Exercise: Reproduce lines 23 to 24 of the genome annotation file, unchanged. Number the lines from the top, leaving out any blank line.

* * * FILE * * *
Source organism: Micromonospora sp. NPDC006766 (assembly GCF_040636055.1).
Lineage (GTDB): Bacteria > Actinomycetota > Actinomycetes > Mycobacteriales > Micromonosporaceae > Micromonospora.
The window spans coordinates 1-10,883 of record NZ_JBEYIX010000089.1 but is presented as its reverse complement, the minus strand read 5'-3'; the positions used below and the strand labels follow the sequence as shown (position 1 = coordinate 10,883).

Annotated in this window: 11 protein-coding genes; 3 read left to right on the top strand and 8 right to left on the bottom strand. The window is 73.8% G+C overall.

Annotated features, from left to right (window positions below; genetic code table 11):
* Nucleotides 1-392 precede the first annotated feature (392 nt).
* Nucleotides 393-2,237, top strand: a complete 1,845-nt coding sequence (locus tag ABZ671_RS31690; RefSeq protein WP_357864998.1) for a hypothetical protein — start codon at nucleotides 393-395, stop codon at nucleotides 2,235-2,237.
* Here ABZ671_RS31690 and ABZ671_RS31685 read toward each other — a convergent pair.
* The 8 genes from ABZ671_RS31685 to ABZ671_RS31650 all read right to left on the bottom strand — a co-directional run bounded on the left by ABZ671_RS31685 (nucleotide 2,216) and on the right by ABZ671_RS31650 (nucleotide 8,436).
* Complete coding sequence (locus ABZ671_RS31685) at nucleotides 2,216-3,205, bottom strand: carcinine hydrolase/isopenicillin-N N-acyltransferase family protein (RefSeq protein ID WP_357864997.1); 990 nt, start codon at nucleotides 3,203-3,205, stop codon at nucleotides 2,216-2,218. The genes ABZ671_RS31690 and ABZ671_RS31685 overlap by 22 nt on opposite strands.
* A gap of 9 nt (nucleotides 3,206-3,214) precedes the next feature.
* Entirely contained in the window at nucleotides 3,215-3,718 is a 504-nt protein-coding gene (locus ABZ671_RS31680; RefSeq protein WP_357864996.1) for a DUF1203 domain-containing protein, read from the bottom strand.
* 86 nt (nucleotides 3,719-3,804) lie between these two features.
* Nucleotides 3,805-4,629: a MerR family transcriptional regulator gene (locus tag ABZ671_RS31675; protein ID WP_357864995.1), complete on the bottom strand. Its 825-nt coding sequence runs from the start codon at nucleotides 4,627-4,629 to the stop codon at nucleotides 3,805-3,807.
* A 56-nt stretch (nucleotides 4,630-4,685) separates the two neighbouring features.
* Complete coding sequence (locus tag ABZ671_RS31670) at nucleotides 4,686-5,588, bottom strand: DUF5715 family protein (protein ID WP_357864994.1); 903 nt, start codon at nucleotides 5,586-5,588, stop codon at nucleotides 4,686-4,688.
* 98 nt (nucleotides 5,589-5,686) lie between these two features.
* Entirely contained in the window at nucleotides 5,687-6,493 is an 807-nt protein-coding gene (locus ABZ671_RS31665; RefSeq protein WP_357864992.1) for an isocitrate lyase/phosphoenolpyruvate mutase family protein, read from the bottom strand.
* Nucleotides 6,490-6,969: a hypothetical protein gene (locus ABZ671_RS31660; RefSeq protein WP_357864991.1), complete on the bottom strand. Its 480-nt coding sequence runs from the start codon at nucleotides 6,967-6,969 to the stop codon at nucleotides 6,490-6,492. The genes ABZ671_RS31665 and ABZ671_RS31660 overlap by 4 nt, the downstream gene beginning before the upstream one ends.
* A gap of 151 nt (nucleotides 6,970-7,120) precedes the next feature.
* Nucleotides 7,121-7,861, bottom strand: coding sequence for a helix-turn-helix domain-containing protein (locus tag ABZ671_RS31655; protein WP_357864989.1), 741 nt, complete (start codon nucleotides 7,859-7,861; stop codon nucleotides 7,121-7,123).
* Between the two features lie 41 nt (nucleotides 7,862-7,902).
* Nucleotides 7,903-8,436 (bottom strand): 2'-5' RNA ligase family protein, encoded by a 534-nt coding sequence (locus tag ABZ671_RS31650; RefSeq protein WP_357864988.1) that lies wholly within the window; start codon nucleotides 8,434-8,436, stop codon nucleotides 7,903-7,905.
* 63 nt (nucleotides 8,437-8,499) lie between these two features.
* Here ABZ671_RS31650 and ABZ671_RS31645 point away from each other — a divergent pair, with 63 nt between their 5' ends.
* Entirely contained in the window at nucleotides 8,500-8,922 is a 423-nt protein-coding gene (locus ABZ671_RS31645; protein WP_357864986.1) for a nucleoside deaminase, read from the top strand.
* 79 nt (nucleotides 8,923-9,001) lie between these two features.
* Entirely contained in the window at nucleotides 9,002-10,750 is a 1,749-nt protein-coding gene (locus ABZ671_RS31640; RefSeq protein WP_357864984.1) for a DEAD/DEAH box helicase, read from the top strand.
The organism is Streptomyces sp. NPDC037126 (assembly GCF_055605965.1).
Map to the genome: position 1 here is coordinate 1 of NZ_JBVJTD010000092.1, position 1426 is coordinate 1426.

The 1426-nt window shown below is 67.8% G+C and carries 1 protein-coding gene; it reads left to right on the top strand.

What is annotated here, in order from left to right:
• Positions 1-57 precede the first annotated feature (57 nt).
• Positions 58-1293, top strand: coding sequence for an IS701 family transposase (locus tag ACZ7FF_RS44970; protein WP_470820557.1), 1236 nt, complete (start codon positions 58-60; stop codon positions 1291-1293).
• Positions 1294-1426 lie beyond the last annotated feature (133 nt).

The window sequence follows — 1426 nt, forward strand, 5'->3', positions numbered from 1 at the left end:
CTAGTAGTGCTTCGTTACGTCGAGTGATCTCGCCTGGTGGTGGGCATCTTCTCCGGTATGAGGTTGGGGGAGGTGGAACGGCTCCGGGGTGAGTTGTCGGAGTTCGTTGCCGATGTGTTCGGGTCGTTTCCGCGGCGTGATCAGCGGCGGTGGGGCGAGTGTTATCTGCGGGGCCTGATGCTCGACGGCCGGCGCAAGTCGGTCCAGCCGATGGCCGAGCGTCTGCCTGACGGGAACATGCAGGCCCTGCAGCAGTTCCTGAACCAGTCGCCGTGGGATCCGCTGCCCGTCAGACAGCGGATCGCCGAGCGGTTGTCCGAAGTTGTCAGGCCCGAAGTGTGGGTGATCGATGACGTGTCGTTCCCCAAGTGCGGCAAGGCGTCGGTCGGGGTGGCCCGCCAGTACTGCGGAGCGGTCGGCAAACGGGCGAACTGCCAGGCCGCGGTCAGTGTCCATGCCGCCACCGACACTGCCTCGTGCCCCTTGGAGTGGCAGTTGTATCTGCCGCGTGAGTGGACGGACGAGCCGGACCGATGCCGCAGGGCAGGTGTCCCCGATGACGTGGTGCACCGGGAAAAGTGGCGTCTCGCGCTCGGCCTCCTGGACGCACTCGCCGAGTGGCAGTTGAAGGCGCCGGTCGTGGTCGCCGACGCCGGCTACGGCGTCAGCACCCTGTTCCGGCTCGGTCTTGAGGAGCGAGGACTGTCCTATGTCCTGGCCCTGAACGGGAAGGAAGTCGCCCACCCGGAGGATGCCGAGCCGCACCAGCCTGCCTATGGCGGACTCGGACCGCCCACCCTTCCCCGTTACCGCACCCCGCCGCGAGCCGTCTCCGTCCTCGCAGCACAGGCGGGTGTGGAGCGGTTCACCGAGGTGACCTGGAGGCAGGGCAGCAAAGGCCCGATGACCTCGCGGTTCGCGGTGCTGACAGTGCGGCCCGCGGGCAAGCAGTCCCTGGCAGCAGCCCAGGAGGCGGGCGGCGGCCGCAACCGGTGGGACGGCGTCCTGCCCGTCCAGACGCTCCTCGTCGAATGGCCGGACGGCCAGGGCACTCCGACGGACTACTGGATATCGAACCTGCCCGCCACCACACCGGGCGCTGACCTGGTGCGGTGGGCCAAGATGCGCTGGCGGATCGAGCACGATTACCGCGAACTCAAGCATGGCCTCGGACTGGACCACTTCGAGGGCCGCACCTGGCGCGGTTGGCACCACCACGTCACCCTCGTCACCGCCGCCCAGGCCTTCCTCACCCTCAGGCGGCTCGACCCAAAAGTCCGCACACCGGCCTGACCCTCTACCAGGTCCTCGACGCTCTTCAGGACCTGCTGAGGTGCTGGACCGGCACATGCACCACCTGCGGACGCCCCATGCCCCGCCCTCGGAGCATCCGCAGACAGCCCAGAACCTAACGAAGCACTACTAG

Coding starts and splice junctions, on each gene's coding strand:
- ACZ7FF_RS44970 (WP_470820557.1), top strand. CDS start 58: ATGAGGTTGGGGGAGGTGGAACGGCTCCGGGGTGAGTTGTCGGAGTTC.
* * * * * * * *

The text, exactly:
* Nucleotides 7,903-8,436 (bottom strand): 2'-5' RNA ligase family protein, encoded by a 534-nt coding sequence (locus tag ABZ671_RS31650; RefSeq protein WP_357864988.1) that lies wholly within the window; start codon nucleotides 8,434-8,436, stop codon nucleotides 7,903-7,905.
* 63 nt (nucleotides 8,437-8,499) lie between these two features.